Minn. police hold first ever job fair seeking cadets

The department anticipates more than 30 officers could be retiring next year


By Mara H. Gottfried
Pioneer Press

ST. PAUL, Minn. — With a large number of St. Paul police officers expected to retire next year, the department is holding its first job fair this month.

The department has had booths at such events, but St. Paul police haven't held their own job fair, said acting Cmdr. Jennifer O'Donnell, who heads the training unit. They hope the fair will help attract qualified candidates.

On average, about 17 officers leave the St. Paul Police Department in a year, said Howie Padilla, police spokesman. The department anticipates more than 30 officers could be retiring next year. St. Paul Police Federation President Dave Titus said the number could "be somewhere in the range of 45."

The expected burst of retirements will occur at police departments across Minnesota because of changes coming to the statewide pension for police officers and firefighters, Titus said. Police officers retiring after June 30 will face greater reductions in pensions if they choose to retire before age 55.

Meanwhile, the St. Paul police union has been in a dispute with the mayor's office over police officer pay, and the disagreement is rearing its head in the context of the job fair. Titus said officer pay puts the department at a disadvantage in recruitment and retention. He said he worries that St. Paul "will become a feeder system of cops for higher-paying agencies."

"A police department has to be competitive in wages in order to recruit the best and the brightest officers," Titus said. "St. Paul is not."

The Police Federation has been pressing Mayor Chris Coleman for an 11 percent wage increase over the next three years or more. The mayor's office has offered 5.5 percent over a three-year contract, the amount most of the city's large labor unions have agreed to, said Joe Campbell, Coleman's spokesman.

"We have a really competitive (compensation) package, one of the best in the metro," Campbell said. "When we recruit, we get officers from the communities that they're (the police union) saying have such high pay ... because St. Paul is such a great place to work."

At the job fair, police will showcase specialized units in the department, including demonstrations from the K-9 and bomb units, O'Donnell said.

The department's job fair also will include information about entry-level positions -- parking-enforcement officers and community-liaison officers, which are considered feeder programs to becoming police officers. People at the fair will learn about the department's volunteer reserve officer positions.

"The point of this is to reach candidates now and also candidates for the future, such as younger people who may be eventually interested in law enforcement," O'Donnell said. "There will be many officers there, and it's a chance to come and pick their brains."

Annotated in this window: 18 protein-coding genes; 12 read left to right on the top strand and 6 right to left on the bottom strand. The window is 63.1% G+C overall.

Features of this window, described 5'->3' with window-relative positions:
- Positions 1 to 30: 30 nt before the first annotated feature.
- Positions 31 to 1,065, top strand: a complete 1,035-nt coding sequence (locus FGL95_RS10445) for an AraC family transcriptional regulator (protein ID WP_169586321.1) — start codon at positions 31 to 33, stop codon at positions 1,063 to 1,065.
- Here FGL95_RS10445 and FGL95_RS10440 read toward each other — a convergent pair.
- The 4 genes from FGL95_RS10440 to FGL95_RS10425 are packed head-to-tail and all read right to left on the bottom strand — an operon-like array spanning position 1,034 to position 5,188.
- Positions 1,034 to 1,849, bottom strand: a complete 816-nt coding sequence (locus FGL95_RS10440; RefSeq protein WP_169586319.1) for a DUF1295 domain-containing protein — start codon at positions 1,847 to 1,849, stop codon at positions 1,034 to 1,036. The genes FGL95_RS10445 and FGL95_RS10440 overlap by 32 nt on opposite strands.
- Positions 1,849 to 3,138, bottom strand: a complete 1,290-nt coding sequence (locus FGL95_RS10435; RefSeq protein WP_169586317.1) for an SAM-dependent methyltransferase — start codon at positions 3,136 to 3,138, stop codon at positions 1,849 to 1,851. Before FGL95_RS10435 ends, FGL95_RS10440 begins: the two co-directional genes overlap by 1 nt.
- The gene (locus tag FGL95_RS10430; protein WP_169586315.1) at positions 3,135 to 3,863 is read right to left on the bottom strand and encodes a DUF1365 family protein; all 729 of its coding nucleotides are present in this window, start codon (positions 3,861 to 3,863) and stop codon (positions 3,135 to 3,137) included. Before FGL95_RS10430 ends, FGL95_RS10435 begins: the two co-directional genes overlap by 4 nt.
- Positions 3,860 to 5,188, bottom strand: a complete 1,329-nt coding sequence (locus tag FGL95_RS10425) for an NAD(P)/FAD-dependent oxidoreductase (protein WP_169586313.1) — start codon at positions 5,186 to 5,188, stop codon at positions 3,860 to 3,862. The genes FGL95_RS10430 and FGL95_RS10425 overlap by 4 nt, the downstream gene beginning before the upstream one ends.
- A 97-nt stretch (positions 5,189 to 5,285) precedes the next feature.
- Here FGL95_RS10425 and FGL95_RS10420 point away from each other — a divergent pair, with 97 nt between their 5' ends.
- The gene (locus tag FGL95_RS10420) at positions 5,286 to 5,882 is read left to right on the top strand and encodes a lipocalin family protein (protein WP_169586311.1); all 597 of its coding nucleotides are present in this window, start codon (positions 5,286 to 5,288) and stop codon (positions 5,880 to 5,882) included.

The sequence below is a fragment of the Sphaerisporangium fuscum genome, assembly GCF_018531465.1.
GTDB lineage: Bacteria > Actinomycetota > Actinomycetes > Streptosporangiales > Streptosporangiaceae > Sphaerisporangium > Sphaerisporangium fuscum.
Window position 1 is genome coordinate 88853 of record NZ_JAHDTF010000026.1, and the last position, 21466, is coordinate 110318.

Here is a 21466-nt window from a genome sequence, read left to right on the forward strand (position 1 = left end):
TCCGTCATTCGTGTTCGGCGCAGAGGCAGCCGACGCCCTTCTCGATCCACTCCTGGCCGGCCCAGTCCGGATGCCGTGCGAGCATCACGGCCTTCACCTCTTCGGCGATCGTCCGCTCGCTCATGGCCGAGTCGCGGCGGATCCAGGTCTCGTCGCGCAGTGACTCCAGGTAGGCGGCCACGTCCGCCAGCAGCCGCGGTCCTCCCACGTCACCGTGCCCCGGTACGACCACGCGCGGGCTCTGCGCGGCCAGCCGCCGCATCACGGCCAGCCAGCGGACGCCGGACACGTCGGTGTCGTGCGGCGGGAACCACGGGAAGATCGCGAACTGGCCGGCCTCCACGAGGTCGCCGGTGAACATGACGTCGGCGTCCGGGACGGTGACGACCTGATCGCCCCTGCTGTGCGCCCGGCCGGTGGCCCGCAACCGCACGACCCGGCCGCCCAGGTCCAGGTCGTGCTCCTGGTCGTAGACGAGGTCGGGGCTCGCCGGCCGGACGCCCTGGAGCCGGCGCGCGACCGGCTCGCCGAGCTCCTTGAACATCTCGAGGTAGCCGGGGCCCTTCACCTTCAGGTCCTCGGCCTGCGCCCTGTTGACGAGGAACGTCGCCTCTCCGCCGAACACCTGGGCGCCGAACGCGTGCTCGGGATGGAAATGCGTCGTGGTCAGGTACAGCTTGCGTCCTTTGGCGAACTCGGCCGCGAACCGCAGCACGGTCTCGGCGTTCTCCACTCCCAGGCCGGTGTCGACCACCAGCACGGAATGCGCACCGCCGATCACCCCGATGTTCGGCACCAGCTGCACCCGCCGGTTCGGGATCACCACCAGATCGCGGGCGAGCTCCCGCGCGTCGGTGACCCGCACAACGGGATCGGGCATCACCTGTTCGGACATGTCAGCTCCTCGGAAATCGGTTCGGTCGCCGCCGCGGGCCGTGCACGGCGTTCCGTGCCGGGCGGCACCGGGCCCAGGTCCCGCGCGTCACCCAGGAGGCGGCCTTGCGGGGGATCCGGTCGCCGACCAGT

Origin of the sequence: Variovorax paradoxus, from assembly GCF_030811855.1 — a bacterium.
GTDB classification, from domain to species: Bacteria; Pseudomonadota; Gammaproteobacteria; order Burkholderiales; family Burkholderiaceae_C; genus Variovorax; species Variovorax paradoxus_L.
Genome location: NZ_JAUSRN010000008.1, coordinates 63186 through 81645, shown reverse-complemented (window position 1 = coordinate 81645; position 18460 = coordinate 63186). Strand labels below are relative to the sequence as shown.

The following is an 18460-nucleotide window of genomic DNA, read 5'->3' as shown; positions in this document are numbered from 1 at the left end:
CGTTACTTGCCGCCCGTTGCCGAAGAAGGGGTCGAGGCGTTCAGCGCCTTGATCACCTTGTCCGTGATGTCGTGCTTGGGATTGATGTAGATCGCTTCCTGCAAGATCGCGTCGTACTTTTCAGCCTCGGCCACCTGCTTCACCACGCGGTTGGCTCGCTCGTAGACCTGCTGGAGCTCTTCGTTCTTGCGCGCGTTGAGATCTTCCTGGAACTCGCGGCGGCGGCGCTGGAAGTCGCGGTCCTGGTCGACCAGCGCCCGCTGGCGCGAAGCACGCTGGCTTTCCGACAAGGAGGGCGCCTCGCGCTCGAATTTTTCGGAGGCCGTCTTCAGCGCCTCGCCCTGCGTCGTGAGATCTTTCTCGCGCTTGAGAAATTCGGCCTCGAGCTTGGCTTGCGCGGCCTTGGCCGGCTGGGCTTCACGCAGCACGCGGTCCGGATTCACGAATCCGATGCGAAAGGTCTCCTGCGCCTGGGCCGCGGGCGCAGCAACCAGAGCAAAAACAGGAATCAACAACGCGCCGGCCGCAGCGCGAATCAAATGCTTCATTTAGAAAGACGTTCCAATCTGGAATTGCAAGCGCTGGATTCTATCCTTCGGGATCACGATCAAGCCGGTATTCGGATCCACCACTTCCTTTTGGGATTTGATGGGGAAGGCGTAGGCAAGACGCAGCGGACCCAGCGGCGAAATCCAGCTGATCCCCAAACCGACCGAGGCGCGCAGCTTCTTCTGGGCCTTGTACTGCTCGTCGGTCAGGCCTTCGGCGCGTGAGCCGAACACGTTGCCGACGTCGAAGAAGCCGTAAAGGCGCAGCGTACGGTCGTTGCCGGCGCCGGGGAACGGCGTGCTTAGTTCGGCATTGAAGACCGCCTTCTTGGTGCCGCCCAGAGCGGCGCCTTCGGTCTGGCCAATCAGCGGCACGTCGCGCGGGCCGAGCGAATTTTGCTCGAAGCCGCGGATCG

There are currently 583 St. Paul police officers, though the department's authorized strength is 610. The next academy of about 30 cadets starts Dec. 2, O'Donnell said. The department plans to hold another police academy next summer, she said.

While hundreds of people typically apply to become St. Paul police officers, "there's always a fight for good candidates" among police departments, O'Donnell said.

St. Paul police last accepted applications for new officers about two years ago, Padilla said. The department will accept applications next from Dec. 9 to Jan. 6. During that time, information will be posted at stpaul.gov/jobs. Information also is available by calling 651-266-6500.

The St. Paul police contract expired Dec. 31, but officers are still on the job. The union and the city are headed to arbitration.
The Police Federation and mayor's office disagree with each other's calculations for how St. Paul officers' pay compares with other Twin Cities police departments.

The union has figured that an officer's pay over his or her career puts St. Paul 22nd out of 27 cities in the area, Titus said. Pay starts at about $49,000 and tops out after 20 years at about $77,000, he said.

The mayor's office says figuring in total compensation, including benefits, for patrol officers over a 30-year period puts the department third among the 25 largest police departments in the metro area.

The Police Federation has been trying to make its case with a TV ad urging people to call the mayor's office. A new radio spot began airing Saturday; it features St. Paul police officer Dan King, who was seriously wounded during an ambush shooting last year.

The union also has a flier that touches on the recruitment issue with a staged photograph of a "Police Officer Recruiting Day." It shows St. Paul police officers lined up at a table with a sign for Minneapolis and suburban departments; another photo shows an empty table for St. Paul police. The Police Federation will be circulating the flier on social media and running it as an ad in a statewide police professional magazine, Titus said.

Copyright 2013 the Pioneer Press


McClatchy-Tribune News Service

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